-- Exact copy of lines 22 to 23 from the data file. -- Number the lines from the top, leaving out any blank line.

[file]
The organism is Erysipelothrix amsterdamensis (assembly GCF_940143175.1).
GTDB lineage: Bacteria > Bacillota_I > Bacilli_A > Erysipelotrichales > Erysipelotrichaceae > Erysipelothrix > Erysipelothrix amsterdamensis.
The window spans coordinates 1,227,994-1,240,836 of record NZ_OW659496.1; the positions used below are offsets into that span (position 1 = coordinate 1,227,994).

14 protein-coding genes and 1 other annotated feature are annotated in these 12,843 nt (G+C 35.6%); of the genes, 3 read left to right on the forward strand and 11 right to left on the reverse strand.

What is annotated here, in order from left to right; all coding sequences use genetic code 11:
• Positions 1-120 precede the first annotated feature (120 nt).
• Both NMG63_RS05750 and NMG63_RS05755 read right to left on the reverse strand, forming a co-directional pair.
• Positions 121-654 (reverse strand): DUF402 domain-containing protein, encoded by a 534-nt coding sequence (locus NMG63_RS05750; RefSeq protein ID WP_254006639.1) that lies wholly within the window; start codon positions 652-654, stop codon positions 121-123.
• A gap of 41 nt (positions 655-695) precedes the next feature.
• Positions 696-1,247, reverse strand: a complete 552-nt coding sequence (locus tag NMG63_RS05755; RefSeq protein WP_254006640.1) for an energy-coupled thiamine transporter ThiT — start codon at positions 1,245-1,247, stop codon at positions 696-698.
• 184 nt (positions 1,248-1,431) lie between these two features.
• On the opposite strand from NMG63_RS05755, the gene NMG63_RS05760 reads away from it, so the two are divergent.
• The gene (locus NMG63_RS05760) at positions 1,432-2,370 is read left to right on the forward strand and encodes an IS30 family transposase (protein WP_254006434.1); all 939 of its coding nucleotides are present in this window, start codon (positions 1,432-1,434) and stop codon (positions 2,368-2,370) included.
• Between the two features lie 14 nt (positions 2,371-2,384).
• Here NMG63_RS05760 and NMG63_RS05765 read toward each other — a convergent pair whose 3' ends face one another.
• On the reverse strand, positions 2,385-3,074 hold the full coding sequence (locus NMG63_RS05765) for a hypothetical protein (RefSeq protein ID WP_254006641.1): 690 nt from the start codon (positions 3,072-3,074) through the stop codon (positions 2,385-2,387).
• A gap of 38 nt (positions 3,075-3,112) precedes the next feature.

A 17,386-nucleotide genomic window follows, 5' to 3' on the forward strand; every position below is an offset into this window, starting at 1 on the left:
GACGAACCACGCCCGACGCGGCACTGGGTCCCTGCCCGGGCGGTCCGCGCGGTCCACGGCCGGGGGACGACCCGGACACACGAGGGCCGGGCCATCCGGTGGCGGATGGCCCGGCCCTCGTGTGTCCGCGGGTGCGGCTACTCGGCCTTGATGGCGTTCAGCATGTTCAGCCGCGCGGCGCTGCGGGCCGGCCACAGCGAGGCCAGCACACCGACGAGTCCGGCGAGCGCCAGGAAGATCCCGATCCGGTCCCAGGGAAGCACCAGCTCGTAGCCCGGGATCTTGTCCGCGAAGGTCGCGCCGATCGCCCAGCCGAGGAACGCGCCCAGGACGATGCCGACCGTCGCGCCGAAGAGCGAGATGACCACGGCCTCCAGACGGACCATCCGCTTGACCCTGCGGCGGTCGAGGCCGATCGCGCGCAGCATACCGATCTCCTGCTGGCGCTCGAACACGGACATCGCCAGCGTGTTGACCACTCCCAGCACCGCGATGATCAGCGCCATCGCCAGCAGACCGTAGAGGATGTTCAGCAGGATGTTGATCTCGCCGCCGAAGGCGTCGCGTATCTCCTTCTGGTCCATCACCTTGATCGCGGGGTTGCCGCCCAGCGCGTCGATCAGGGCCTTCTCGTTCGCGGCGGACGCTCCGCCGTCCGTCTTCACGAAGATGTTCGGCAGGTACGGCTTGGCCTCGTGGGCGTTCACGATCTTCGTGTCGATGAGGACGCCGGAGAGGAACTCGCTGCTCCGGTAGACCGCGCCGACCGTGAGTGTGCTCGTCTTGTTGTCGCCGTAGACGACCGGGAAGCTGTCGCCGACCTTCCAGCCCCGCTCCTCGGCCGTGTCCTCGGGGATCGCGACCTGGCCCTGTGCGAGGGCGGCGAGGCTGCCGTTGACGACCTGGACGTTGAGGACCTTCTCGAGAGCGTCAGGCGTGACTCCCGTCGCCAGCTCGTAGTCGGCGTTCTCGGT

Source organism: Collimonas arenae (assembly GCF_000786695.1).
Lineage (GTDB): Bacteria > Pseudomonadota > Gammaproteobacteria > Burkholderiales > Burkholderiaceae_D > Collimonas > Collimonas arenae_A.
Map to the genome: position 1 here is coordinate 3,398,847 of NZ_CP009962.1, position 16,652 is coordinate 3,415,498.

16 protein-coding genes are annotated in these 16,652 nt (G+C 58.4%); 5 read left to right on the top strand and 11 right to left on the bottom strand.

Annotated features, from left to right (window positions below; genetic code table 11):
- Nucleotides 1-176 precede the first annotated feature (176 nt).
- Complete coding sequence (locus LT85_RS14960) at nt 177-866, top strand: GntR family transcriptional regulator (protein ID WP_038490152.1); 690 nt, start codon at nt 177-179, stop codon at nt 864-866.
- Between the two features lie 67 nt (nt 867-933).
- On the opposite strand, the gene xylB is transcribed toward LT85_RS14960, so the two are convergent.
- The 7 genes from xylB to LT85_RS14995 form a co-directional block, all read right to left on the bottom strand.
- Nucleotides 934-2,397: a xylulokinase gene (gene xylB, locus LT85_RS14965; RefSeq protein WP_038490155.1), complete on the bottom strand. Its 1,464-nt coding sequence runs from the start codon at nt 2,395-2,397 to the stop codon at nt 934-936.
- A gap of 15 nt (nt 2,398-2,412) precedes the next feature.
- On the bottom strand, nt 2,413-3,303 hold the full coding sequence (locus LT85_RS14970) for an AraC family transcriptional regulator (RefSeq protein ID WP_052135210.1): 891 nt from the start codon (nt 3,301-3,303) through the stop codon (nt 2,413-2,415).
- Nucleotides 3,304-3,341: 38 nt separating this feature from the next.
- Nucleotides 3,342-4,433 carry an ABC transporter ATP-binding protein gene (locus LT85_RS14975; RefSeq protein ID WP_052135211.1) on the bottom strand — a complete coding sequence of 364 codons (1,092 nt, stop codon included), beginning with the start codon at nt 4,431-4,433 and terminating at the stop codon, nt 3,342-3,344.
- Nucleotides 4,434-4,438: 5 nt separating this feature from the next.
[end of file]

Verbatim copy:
Map to the genome: position 1 here is coordinate 3,398,847 of NZ_CP009962.1, position 16,652 is coordinate 3,415,498.

16 protein-coding genes are annotated in these 16,652 nt (G+C 58.4%); 5 read left to right on the top strand and 11 right to left on the bottom strand.